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Discussion Starter #1
hello everyone.Today I completed my first trigger job and have a couple questions.



I basically followed the instructions posted on dan's website minus the firing pin safety as I didn't have a way to do this reliably. Can someone post a picture of the sear from the side so that I can get a better idea what the angle should look like?? I have it knocked down a little, and I know every gun is different but I just want a better idea.



also...there is still a lot of take up in my trigger. It feels pretty good on the break...probably 4.5 pounds, but the take up is still gritty and looooooong




Rest works fine but I have seen/heard some that have a more definite click with the reset. I can feel mine a lot better now but I still can't hear it.



Also, my striker assembly looks different than the one online. There is a small J hook on the end of it where they show to polish. I assume that this is a design difference between 9/40 and 45 correct.



Any help would be appreciated .

Thanks
 

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The grit and crunch is there because you didnt radius the striker plunger.
 

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Discussion Starter #4
appreciate it guys.....I probably have 400 rounds through it, without a malfunction of any kind by the way 8)



Any comments on the lack of an audible reset??
 

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probably the same reason; the trigger bar resets after it comes off the plunger in stock form; by bringing the reset back by reshaping the nose of the sear, your probably brought the bar's reset back enough to where its dealing with the non-radiused FP plunger.



You really need that done; whats stopping you? The rear sight removal, or the plunger radiusing?



Since Im feeling full of holiday cheer; if you wanted to send me the plunger, Ill radius it for you.

Heck, if you want to send me the slide, Ill prep the whole thing.






edit: for spelling
 

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Sounds like Mike is exactly correct. The firing pin block contributes the most to a nice trigger break and reset on these guns. Since you've modified the front of the sear, the trigger will break later, but the FPB still activates for the stock break area. If you radius the plunger, then the trigger bar will be coming off the plunger just as it is reseting with the sear, giving it a little extra oomph and giving you a nice audible reset.



In stock form, the FPB took just over a pound to activate, and since I've radiused the plunger and broke and polished the corner of the trigger bar slightly, the pull has dropped to right at 1/4 lb and resulted in a MUCH smoother take-up, trigger break and reset.



My gun (serial # MPV3xxx) also has the "J" shaped striker - I think the one pictured in the instructions was either an early version or one modified for lighter pull (taking that J down should have the same effect as removing some of the striker spring).
 

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Discussion Starter #7
ok..... could putting a radius on that part be done with a file then polished with a stone? If so then I am in good shape.
I didn't realize that was so important for a good trigger job. What is the availability of that part in case I jack it up?? I appreciate all of the responses and quick answers.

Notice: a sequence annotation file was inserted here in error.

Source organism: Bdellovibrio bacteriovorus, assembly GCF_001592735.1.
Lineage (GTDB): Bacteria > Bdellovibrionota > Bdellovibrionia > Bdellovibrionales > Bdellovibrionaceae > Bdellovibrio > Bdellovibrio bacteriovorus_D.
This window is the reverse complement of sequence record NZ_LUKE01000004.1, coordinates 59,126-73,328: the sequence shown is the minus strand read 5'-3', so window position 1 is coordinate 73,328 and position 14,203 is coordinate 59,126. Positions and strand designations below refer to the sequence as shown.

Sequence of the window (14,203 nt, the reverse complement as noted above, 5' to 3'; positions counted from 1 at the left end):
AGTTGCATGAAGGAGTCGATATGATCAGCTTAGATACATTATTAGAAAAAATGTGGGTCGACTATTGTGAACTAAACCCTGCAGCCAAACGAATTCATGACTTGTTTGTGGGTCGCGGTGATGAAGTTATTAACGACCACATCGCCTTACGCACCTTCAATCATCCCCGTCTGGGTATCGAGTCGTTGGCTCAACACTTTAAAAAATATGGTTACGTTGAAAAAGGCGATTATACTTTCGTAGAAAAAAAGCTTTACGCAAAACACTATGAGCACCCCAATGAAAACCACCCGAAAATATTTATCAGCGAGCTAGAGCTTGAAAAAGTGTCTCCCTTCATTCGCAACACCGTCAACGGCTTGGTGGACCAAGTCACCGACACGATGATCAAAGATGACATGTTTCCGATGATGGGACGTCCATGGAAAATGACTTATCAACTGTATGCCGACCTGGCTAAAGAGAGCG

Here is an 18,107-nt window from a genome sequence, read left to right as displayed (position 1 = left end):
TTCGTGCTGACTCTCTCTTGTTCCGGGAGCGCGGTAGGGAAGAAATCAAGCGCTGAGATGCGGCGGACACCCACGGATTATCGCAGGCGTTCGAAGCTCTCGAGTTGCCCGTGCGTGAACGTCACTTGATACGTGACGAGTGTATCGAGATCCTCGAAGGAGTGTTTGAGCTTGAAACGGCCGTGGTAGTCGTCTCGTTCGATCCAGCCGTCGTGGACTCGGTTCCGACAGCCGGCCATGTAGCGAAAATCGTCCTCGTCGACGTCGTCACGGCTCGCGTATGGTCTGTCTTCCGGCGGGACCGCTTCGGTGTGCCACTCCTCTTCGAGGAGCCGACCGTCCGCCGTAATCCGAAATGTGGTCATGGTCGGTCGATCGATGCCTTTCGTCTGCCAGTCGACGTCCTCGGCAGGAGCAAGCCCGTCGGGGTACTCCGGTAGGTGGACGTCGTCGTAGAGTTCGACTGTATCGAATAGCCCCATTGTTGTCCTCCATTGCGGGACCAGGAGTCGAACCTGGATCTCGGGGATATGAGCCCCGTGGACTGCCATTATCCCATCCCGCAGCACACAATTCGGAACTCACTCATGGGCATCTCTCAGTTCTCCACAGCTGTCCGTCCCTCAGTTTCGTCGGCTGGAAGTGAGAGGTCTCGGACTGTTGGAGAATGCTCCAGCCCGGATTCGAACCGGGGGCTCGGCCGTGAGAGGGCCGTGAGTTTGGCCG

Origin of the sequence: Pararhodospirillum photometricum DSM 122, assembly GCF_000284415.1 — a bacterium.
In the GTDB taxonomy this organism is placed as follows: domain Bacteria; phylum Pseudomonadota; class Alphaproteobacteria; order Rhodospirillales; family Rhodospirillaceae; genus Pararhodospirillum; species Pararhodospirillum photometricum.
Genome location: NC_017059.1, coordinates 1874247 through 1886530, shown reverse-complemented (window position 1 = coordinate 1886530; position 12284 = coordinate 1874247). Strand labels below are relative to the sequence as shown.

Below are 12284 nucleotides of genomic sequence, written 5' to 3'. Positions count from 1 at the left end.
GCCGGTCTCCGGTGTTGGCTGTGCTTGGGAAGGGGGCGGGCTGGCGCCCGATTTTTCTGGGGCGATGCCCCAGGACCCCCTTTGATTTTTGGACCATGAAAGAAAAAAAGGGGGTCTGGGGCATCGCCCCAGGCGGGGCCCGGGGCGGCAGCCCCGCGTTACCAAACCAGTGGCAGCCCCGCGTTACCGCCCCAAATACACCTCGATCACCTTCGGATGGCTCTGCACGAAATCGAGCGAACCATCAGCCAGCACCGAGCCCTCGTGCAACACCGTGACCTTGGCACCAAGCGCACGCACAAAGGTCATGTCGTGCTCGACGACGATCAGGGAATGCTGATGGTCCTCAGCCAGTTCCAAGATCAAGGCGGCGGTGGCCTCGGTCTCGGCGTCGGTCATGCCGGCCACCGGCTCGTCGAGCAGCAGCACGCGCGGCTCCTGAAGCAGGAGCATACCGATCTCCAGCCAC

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DON'T use a file or a stone when rounding the plunger. I used a bench grinder, VERY LIGHTLY on the smooth stone then polished with a felt tip w/ polish on a dremmel. Place the plunger on a tip of a roll pin punch and let it spin gently against the grinder. Follow Dan's trigger instructions on this part.



You can order a new plunger by calling S&W.



Sears are $2 through S&W, I ordered some through them. Just FYI.
 

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Hi, Newb here, parts lingo is confusing.

pictures, diagrams, arrows, circles would help a million.

One picture is worth a zillion words

Thanks
 

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Blake Gibson said:
ok..... could putting a radius on that part be done with a file then polished with a stone? If so then I am in good shape.
I didn't realize that was so important for a good trigger job. What is the availability of that part in case I jack it up?? I appreciate all of the responses and quick answers.


It's fairly difficult to mess up.



For the initial cut, I chucked the plunger up in a drill and started with 240 grit paper. It takes about 100 tries to get the plunger square in the drill chuck, or you can use a spacer with square cut ends to get it close. Spin the drill and radius the plunger by hand, constantly moving the paper around to different angles. As long as you keep things moving, you should be fine. Once you get it cut to a decently rounded radius (don't worry about specifics, just make the 45* angle into a nice round edge), then hit it with the polishing wheel as per the instructions, or take a dremel, put it into a vice, and use that as your "bench grinder/polisher". It takes a bit longer to do, but thats the price we pay for not having real tools
 

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Also, you'll want to 'break' the edge of the trigger bar a bit where it makes it's 45* angle. It should be almost imperceptibly rounded, take too much off and you'll risk delaying deactivation of the firing pin block too much. Just make the sharp edge into a nice rounded curve a tiny bit and polish all the surfaces nicely.



I know this sounds intimidating, but it really is hard to mess up if you go slow.
 
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